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Discussion Starter · #1 ·
We just finished a smooth ceiling project. Can't see any seams, butts or nails spots, but the sun shines off the snow covered ground and you can see sanding marks and uneven paint. Trying to explain to the builder that the painter needs a good primer, light check, sand then two coats of the best paint. Not having much luck. Any other suggestions from our very smart and experienced audience? We do hand sand ceilings - no power sanding. Drywall is all new. Thanks.
 

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i had the same problem a while back and we started to do a level 5 finish and the problem went away. Its more work but in some instances with sun reflection level 5 is your best bet. Next best option would be to spray builders solutions from swp. Then 2 coats of paint that are sprayed and backrolled in 1 in each direction. Another help would be to shine a 300w bulb on everything before priming.
 
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I was reading up recently on a USG product for L5. They discussed the differences between sealers, primers, and high-build products. You need something that has volume, to fill in the slight texture variations between board and mud. A sealer is going to give you even absorption for subsequent layers of paint, but will not fill the discrepancies in surface texture. A regular primer will fill the micro-voids slightly, but will not give even absorption. The high builds are a combination of both, and are intended to level and seal the surface. It all made perfect sense.

Did your painter backroll? Did he have someone else doing it right behind him, so joints weren't flashing? Did he sand the prime coat (to me, this is absolutely crucial, and can allow one to skip the high-build products). I've had quite a few good smooth finishes (L4) ruined by painters.
 

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I was reading up recently on a USG product for L5. They discussed the differences between sealers, primers, and high-build products. You need something that has volume, to fill in the slight texture variations between board and mud. A sealer is going to give you even absorption for subsequent layers of paint, but will not fill the discrepancies in surface texture. A regular primer will fill the micro-voids slightly, but will not give even absorption. The high builds are a combination of both, and are intended to level and seal the surface. It all made perfect sense.

Did your painter backroll? Did he have someone else doing it right behind him, so joints weren't flashing? Did he sand the prime coat (to me, this is absolutely crucial, and can allow one to skip the high-build products). I've had quite a few good smooth finishes (L4) ruined by painters.

USG's first coat, tuff hide, or westpac's prep coat or smooth wall-5 are all similar hi build primers that make a good level 4 look amazing, I'll actually be using westpacs smooth coat-5 on a level 4 smooth house this week that i finished taping a couple weeks ago, the biggest problem with these is an airless big enough to spray it, I just bought a Titan 1140 yesterday so I can spray these products.
It can be rolled on as well but not as good of a finish,
I actually had a level 4 job that had a horrible flashing problem in a hallway ( dumb architects spec'd semi gloss paint on a level 4 wall) it was done, I went back and rolled USG's first coat on it and 2 coats of paint, the flashing was gone!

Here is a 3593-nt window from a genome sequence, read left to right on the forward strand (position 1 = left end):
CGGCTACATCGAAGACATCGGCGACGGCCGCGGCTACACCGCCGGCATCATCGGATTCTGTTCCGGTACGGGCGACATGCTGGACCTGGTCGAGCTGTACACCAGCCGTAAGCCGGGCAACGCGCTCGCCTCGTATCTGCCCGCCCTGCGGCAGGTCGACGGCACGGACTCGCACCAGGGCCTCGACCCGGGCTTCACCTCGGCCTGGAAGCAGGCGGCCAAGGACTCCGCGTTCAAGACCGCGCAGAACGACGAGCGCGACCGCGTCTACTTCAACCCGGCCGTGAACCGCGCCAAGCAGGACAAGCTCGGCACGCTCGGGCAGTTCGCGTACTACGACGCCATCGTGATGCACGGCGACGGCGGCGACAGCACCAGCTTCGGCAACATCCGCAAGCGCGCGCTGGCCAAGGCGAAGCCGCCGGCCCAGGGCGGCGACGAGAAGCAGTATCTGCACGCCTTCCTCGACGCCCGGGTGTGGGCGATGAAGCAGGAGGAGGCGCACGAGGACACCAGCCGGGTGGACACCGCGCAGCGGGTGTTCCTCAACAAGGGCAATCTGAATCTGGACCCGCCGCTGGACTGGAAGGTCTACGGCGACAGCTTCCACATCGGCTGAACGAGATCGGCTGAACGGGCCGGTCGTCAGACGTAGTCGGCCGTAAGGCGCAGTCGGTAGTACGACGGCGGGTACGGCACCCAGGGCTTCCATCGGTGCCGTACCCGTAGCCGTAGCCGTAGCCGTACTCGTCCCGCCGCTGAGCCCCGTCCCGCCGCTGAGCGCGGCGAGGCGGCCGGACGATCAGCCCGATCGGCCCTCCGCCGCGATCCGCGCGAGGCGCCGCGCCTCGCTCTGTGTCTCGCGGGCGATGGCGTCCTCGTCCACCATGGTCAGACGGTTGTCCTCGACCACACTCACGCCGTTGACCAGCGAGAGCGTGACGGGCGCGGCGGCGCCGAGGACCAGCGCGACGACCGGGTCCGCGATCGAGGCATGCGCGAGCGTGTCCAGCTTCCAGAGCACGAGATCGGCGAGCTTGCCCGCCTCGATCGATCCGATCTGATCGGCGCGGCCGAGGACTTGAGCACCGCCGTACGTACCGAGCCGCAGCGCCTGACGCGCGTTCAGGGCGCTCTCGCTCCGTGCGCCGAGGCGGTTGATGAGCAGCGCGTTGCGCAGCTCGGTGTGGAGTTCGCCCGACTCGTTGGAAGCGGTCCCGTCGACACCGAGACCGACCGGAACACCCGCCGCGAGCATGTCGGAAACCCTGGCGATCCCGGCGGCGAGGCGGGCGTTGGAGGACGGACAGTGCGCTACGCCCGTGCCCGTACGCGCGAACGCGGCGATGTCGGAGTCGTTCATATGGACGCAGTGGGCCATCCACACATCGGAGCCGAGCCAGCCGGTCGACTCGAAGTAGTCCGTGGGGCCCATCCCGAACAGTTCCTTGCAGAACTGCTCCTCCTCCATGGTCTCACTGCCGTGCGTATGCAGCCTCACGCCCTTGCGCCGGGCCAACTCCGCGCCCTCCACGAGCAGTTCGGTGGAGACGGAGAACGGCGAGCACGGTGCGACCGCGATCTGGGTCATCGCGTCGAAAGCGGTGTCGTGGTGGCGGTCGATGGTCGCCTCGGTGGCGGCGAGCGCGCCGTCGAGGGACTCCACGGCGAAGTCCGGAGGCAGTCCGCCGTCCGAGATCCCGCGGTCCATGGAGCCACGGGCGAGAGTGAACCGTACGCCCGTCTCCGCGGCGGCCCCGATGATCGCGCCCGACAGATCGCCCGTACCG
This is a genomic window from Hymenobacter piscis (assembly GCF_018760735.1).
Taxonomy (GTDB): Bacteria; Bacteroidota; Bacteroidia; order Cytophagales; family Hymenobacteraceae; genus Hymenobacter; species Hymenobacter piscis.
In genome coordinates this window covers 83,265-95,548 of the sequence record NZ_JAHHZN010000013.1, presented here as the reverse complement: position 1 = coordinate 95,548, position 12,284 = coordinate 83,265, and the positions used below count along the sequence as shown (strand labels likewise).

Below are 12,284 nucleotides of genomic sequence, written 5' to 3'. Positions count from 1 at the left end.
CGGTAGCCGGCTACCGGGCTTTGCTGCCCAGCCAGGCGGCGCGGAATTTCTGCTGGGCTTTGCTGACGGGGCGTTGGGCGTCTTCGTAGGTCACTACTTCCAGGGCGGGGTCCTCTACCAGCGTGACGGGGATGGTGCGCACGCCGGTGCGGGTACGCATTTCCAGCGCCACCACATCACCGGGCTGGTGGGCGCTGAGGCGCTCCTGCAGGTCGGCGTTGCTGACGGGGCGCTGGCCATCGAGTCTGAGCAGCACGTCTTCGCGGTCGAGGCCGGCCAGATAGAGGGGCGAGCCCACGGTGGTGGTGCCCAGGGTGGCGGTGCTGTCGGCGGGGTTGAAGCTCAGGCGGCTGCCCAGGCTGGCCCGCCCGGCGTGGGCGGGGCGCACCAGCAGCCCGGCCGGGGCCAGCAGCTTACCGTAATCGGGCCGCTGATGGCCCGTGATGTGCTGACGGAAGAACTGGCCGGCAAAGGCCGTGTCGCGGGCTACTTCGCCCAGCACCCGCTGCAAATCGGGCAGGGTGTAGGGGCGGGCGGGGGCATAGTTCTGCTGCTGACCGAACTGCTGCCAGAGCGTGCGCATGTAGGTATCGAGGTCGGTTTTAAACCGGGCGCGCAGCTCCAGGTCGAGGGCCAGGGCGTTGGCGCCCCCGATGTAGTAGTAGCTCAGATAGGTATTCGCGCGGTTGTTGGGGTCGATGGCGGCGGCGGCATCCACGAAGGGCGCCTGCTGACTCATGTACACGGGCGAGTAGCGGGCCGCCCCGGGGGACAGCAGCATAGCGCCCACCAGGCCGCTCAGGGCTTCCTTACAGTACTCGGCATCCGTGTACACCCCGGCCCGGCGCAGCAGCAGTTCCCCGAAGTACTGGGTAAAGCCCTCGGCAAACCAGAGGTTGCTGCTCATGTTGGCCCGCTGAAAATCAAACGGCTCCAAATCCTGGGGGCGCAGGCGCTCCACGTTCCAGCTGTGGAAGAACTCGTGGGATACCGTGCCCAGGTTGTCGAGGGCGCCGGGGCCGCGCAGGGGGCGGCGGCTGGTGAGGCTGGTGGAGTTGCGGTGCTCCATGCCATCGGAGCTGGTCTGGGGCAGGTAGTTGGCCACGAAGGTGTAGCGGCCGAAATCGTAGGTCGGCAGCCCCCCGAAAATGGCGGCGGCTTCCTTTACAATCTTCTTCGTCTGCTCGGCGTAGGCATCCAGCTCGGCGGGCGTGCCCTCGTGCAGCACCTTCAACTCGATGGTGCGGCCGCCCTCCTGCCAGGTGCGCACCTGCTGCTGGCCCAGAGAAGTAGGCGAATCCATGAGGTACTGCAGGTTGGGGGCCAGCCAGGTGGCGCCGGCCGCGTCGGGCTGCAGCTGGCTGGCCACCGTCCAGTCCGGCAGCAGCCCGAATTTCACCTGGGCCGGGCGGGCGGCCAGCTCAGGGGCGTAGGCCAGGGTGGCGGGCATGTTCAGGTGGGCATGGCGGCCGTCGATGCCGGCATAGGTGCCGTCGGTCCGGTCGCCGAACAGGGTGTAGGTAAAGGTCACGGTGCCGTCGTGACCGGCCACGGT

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Discussion Starter · #8 ·
Ceilings

Thanks for the great feedback. The ceilings are not flashing. You can't see flats, butts or nail spotting. We did have a few ceilings with humped flats but we reskimmed those areas and fixed that problem. Our main problem is sanding scratches and uneven looking. When we taped the ceilings we applied three coats of Pro Form lite, sanded, skimmed and sanded the large room ceilings. I am trying to find out what the painter did to finish and products used. I agree that USG First Coat is the best primer. It is easy to sand too. My guess is the painter did not use a primer, did not sand between coats, and did not roll in two directions. I will report back my findings. We hired our own painter to fix one of the ceilings and in that case we primed, rolled one direction and rolled the other direction with great results. This is in a high end home with a very particular homeowner so anything less than perfection is rejected (can't blame him for that).

Thanks again. Good to see other contractors know what they are doing.
 

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Discussion Starter · #9 ·
ceilings

Nap is also very important. Doing some research on that one too.

Dustin, egg shell and semi gloss paints are also tough to deal with. I had two big commercial jobs go bad due to lack of a primer specification prior to application of shiny paint. I had one painter us egg shell paint as the primer. I read the paint can to the general contractor to get out of that back charge.

ALL my proposals now have a disclaimer stating the proposal does not include preparation for egg shell paint application. This has save me many times as the contractor will inquire about the disclaimer and if the egg shell is going to be used I give him the option price of fogging walls prior to priming or using USG First Coat primer.
 

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We just finished a smooth ceiling project. Can't see any seams, butts or nails spots, but the sun shines off the snow covered ground and you can see sanding marks and uneven paint. Trying to explain to the builder that the painter needs a good primer, light check, sand then two coats of the best paint. Not having much luck. Any other suggestions from our very smart and experienced audience? We do hand sand ceilings - no power sanding. Drywall is all new. Thanks.

walk inn on one of my private jobs todays to finish some stuff